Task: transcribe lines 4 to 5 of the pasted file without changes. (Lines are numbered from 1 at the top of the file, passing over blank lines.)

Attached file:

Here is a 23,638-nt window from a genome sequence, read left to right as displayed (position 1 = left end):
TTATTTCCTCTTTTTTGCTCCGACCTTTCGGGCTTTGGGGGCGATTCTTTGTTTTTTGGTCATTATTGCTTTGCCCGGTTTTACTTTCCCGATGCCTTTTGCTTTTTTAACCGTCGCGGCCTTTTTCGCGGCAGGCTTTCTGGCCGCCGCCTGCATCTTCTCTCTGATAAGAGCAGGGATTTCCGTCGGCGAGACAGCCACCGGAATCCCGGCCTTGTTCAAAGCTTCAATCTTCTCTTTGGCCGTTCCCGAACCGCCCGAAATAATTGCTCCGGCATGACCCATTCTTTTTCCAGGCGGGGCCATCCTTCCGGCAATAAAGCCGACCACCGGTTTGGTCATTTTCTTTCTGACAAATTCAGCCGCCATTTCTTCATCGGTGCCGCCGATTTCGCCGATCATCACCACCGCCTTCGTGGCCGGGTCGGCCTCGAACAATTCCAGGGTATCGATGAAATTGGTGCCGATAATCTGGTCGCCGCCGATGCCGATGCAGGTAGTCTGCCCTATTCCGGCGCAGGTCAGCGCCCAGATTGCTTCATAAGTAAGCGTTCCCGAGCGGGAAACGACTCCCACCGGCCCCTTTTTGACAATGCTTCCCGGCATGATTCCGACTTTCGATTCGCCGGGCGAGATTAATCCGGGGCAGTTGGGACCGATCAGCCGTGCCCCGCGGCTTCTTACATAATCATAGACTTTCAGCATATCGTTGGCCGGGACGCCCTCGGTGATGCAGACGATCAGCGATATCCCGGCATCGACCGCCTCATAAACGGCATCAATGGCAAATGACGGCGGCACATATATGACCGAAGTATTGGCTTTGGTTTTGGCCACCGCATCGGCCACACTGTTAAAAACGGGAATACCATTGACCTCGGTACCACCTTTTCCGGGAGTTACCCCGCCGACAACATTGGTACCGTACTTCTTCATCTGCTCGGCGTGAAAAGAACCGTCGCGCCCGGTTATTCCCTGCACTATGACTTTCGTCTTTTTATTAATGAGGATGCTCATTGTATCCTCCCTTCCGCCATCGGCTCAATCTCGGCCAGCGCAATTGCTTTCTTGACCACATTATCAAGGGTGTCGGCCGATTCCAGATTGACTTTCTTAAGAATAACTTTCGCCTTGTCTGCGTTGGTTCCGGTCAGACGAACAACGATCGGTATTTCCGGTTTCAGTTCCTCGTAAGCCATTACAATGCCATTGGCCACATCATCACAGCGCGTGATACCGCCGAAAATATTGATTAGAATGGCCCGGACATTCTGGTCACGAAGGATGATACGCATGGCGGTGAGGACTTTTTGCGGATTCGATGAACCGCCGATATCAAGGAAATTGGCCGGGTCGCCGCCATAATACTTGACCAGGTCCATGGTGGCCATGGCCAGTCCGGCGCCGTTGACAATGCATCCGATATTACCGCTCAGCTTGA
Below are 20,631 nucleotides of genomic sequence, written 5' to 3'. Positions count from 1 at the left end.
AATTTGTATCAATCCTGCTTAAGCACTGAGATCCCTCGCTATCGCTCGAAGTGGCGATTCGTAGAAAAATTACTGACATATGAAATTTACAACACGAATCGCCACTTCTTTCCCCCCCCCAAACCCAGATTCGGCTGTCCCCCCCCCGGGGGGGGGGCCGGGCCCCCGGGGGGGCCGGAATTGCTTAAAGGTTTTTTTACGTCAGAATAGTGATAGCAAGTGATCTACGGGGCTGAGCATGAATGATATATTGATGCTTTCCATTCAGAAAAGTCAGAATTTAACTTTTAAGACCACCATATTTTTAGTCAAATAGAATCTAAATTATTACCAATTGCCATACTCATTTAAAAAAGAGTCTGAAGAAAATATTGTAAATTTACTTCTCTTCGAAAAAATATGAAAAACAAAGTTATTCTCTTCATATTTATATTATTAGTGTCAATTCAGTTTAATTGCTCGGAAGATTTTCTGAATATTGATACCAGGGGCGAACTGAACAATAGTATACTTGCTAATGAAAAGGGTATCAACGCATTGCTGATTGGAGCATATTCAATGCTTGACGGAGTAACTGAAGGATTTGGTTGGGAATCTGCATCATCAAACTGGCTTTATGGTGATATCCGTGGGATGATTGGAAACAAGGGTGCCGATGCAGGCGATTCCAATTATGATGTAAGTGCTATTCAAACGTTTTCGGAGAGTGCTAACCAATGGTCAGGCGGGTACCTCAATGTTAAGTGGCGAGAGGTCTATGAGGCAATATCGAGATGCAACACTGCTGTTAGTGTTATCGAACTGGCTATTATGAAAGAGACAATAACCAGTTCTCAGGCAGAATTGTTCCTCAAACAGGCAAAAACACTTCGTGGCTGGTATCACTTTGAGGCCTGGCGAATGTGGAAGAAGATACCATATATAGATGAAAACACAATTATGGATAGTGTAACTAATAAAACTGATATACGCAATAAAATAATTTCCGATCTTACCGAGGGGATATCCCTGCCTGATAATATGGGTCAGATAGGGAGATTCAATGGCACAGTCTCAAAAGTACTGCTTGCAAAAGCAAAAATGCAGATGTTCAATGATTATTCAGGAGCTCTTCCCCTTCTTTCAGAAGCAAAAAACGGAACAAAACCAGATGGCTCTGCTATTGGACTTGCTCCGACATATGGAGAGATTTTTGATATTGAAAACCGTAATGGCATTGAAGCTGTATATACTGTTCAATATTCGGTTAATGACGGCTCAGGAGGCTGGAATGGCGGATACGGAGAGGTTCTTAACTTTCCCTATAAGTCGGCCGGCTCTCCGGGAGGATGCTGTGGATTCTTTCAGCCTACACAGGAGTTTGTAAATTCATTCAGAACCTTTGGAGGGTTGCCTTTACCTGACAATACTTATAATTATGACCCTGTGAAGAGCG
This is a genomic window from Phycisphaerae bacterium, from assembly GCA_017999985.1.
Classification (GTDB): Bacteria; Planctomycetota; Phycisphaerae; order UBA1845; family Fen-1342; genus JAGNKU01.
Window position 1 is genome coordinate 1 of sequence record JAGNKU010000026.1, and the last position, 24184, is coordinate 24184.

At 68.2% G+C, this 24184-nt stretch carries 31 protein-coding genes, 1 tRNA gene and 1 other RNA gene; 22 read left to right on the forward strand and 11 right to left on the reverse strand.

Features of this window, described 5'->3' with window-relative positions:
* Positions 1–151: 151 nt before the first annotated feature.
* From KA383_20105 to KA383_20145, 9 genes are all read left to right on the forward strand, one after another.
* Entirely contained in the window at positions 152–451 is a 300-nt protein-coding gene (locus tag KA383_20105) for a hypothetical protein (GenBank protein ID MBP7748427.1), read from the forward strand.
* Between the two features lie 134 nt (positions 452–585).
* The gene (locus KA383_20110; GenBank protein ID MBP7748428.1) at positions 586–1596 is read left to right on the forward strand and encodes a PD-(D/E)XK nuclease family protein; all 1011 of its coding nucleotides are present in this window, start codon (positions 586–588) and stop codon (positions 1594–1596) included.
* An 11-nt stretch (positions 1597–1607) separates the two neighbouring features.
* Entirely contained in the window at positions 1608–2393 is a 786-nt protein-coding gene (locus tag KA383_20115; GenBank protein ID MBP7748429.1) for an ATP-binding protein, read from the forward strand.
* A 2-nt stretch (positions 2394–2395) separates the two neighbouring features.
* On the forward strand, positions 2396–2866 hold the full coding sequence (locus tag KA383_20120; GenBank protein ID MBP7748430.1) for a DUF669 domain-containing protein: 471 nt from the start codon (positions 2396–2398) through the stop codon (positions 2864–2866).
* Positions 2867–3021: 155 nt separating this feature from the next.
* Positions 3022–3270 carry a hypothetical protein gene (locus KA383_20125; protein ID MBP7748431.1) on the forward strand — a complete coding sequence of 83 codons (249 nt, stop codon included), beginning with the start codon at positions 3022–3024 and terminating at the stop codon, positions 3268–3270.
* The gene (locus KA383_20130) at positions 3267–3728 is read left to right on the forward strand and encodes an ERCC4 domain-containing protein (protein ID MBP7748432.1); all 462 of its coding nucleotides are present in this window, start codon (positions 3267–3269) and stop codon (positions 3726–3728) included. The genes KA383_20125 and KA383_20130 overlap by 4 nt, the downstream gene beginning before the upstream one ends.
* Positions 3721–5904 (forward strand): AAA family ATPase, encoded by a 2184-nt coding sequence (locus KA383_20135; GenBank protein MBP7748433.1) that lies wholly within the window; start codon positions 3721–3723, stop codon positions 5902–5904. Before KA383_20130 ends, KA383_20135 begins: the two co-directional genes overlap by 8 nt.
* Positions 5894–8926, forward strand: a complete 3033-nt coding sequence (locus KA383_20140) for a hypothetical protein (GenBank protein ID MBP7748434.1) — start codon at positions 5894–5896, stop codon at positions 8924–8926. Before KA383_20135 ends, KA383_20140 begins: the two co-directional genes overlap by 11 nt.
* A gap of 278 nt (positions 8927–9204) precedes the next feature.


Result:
AATTTGTATCAATCCTGCTTAAGCACTGAGATCCCTCGCTATCGCTCGAAGTGGCGATTCGTAGAAAAATTACTGACATATGAAATTTACAACACGAATCGCCACTTCTTTCCCCCCCCCAAACCCAGATTCGGCTGTCCCCCCCCCGGGGGGGGGGCCGGGCCCCCGGGGGGGCCGGAATTGCTTAAAGGTTTTTTTACGTCAGAATAGTGATAGCAAGTGATCTACGGGGCTGAGCATGAATGATATATTGATGCTTTCCATTCAGAAAAGTCAGAATTTAACTTTTAAGACCACCATATTTTTAGTCAAATAGAATCTAAATTATTACCAATTGCCATACTCATTTAAAAAAGAGTCTGAAGAAAATATTGTAAATTTACTTCTCTTCGAAAAAATATGAAAAACAAAGTTATTCTCTTCATATTTATATTATTAGTGTCAATTCAGTTTAATTGCTCGGAAGATTTTCTGAATATTGATACCAGGGGCGAACTGAACAATAGTATACTTGCTAATGAAAAGGGTATCAACGCATTGCTGATTGGAGCATATTCAATGCTTGACGGAGTAACTGAAGGATTTGGTTGGGAATCTGCATCATCAAACTGGCTTTATGGTGATATCCGTGGGATGATTGGAAACAAGGGTGCCGATGCAGGCGATTCCAATTATGATGTAAGTGCTATTCAAACGTTTTCGGAGAGTGCTAACCAATGGTCAGGCGGGTACCTCAATGTTAAGTGGCGAGAGGTCTATGAGGCAATATCGAGATGCAACACTGCTGTTAGTGTTATCGAACTGGCTATTATGAAAGAGACAATAACCAGTTCTCAGGCAGAATTGTTCCTCAAACAGGCAAAAACACTTCGTGGCTGGTATCACTTTGAGGCCTGGCGAATGTGGAAGAAGATACCATATATAGATGAAAACACAATTATGGATAGTGTAACTAATAAAACTGATATACGCAATAAAATAATTTCCGATCTTACCGAGGGGATATCCCTGCCTGATAATATGGGTCAGATAGGGAGATTCAATGGCACAGTCTCAAAAGTACTGCTTGCAAAAGCAAAAATGCAGATGTTCAATGATTATTCAGGAGCTCTTCCCCTTCTTTCAGAAGCAAAAAACGGAACAAAACCAGATGGCTCTGCTATTGGACTTGCTCCGACATATGGAGAGATTTTTGATATTGAAAACCGTAATGGCATTGAAGCTGTATATACTGTTCAATATTCGGTTAATGACGGCTCAGGAGGCTGGAATGGCGGATACGGAGAGGTTCTTAACTTTCCCTATAAGTCGGCCGGCTCTCCGGGAGGATGCTGTGGATTCTTTCAGCCTACACAGGAGTTTGTAAATTCATTCAGAACCTTTGGAGGGTTGCCTTTACCTGACAATACTTATAATTATGACCCTGTGAAGAGCG
This is a genomic window from Phycisphaerae bacterium, from assembly GCA_017999985.1.